I often talk about the words and images in schools and how often they tell people what “not to do” instead of focusing on what is possible. I have a horrible habit of counting how many times I read “no” or “don’t” on walls because I think about the impact it has on our students.
One comment I often make is about the “don’t be a bully” sign. In jest, I share that if a student is about to “bully,” I am not sure that sign, at the moment, will get them to stop the action.
Let’s make this clear that I am obviously against bullying of any sorts. I am not saying that we shouldn’t do our best to eradicate this negative behavior. My focus is on the idea if we focus on “don’t be a bully,” what are the best results of this action? Are we saying, “don’t be a horrible person and that is enough?” Or could we focus on how we make the lives of others around us better?
A good friend of mine had heard my stance on this and had shared that she listened to an educational speaker say that when we put the word “don’t” or “no” in front of actions, it is not normal for the brain to automatically see the absence of the behavior. For example, if I say “stop walking,” do you first visualize someone walking or sitting down? The same could be said for bullying. Do we put the thought of the negative action in someone’s head when we say “don’t bully” and merely assume the positive action will be acted upon?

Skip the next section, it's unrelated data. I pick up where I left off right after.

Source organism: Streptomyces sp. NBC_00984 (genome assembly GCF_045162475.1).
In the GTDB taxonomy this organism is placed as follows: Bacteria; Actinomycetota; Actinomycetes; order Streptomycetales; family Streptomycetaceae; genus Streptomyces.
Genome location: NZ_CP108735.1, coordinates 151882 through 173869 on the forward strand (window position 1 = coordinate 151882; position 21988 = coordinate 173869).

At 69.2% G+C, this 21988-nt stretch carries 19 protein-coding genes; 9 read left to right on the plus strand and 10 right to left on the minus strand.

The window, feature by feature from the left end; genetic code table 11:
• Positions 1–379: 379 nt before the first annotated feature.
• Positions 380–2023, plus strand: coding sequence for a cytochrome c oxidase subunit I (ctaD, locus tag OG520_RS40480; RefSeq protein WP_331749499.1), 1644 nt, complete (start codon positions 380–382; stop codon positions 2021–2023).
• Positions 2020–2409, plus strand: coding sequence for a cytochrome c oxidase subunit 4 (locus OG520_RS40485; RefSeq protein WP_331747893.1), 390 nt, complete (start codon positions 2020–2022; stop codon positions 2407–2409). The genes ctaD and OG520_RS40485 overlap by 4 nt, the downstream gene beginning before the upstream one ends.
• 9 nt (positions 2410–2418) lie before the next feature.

Dr. Martin Brokenleg reminded a group that I was working with that when you have signs at the front of the school saying something similar to, “For the safety of our students, please check in at the front of the office,” you insinuate that students are not walking into a safe environment. A simple rephrasing to, “Upon arrival, please check in at the office as we love to welcome all visitors to our school” had the same objective as the first message but delivered in a way that signifies people are walking into a positive space.
We can focus our kids on the message of “not being a horrible person” or help them see that their positive actions can change the world for others. Being mindful of how we deliver a message can have a more significant impact than the actual message itself.
Source: George Couros